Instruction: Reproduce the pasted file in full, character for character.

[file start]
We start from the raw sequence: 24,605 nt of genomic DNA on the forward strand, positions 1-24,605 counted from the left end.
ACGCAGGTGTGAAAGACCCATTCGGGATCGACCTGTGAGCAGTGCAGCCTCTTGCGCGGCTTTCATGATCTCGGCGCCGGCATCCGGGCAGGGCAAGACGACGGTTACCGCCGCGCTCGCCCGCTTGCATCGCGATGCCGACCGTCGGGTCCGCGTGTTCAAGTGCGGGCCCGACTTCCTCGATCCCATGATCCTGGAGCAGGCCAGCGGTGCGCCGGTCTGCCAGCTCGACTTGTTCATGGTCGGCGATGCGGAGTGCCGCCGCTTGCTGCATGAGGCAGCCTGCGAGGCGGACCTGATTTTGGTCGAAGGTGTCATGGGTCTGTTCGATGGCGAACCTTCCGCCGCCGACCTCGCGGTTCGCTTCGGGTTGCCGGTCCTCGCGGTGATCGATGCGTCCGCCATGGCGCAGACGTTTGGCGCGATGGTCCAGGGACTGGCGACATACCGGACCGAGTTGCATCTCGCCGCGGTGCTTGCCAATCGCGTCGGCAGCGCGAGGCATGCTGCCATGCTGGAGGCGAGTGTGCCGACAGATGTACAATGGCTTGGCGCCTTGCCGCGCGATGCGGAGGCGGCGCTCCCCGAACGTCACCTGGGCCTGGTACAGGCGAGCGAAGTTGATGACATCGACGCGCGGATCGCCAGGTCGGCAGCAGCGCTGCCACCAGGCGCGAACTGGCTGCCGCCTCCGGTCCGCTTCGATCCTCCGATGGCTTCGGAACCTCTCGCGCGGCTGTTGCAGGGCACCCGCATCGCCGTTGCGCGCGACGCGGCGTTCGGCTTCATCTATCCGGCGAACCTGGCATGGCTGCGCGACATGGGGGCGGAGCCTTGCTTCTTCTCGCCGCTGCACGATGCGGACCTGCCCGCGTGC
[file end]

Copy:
We start from the raw sequence: 24,605 nt of genomic DNA on the forward strand, positions 1-24,605 counted from the left end.
ACGCAGGTGTGAAAGACCCATTCGGGATCGACCTGTGAGCAGTGCAGCCTCTTGCGCGGCTTTCATGATCTCGGCGCCGGCATCCGGGCAGGGCAAGACGACGGTTACCGCCGCGCTCGCCCGCTTGCATCGCGATGCCGACCGTCGGGTCCGCGTGTTCAAGTGCGGGCCCGACTTCCTCGATCCCATGATCCTGGAGCAGGCCAGCGGTGCGCCGGTCTGCCAGCTCGACTTGTTCATGGTCGGCGATGCGGAGTGCCGCCGCTTGCTGCATGAGGCAGCCTGCGAGGCGGACCTGATTTTGGTCGAAGGTGTCATGGGTCTGTTCGATGGCGAACCTTCCGCCGCCGACCTCGCGGTTCGCTTCGGGTTGCCGGTCCTCGCGGTGATCGATGCGTCCGCCATGGCGCAGACGTTTGGCGCGATGGTCCAGGGACTGGCGACATACCGGACCGAGTTGCATCTCGCCGCGGTGCTTGCCAATCGCGTCGGCAGCGCGAGGCATGCTGCCATGCTGGAGGCGAGTGTGCCGACAGATGTACAATGGCTTGGCGCCTTGCCGCGCGATGCGGAGGCGGCGCTCCCCGAACGTCACCTGGGCCTGGTACAGGCGAGCGAAGTTGATGACATCGACGCGCGGATCGCCAGGTCGGCAGCAGCGCTGCCACCAGGCGCGAACTGGCTGCCGCCTCCGGTCCGCTTCGATCCTCCGATGGCTTCGGAACCTCTCGCGCGGCTGTTGCAGGGCACCCGCATCGCCGTTGCGCGCGACGCGGCGTTCGGCTTCATCTATCCGGCGAACCTGGCATGGCTGCGCGACATGGGGGCGGAGCCTTGCTTCTTCTCGCCGCTGCACGATGCGGACCTGCCCGCGTGC